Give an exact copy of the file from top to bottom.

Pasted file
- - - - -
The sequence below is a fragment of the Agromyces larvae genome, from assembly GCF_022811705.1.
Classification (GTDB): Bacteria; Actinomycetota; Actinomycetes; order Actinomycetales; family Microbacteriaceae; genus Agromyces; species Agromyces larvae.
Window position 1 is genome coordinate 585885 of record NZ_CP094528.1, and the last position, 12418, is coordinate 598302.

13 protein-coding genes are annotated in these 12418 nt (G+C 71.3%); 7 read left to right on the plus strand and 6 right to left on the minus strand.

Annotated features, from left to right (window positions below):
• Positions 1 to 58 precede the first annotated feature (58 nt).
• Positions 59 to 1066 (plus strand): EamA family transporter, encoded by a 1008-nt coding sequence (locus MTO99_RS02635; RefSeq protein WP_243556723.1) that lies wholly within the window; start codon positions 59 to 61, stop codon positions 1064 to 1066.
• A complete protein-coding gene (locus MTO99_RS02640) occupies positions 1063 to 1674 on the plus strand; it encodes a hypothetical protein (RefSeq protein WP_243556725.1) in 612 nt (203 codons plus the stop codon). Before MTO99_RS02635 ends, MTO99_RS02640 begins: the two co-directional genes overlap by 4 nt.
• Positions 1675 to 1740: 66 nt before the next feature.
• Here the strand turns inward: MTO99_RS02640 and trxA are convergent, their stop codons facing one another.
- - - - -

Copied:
The sequence below is a fragment of the Agromyces larvae genome, from assembly GCF_022811705.1.
Classification (GTDB): Bacteria; Actinomycetota; Actinomycetes; order Actinomycetales; family Microbacteriaceae; genus Agromyces; species Agromyces larvae.
Window position 1 is genome coordinate 585885 of record NZ_CP094528.1, and the last position, 12418, is coordinate 598302.

13 protein-coding genes are annotated in these 12418 nt (G+C 71.3%); 7 read left to right on the plus strand and 6 right to left on the minus strand.

Annotated features, from left to right (window positions below):
• Positions 1 to 58 precede the first annotated feature (58 nt).
• Positions 59 to 1066 (plus strand): EamA family transporter, encoded by a 1008-nt coding sequence (locus MTO99_RS02635; RefSeq protein WP_243556723.1) that lies wholly within the window; start codon positions 59 to 61, stop codon positions 1064 to 1066.
• A complete protein-coding gene (locus MTO99_RS02640) occupies positions 1063 to 1674 on the plus strand; it encodes a hypothetical protein (RefSeq protein WP_243556725.1) in 612 nt (203 codons plus the stop codon). Before MTO99_RS02635 ends, MTO99_RS02640 begins: the two co-directional genes overlap by 4 nt.
• Positions 1675 to 1740: 66 nt before the next feature.
• Here the strand turns inward: MTO99_RS02640 and trxA are convergent, their stop codons facing one another.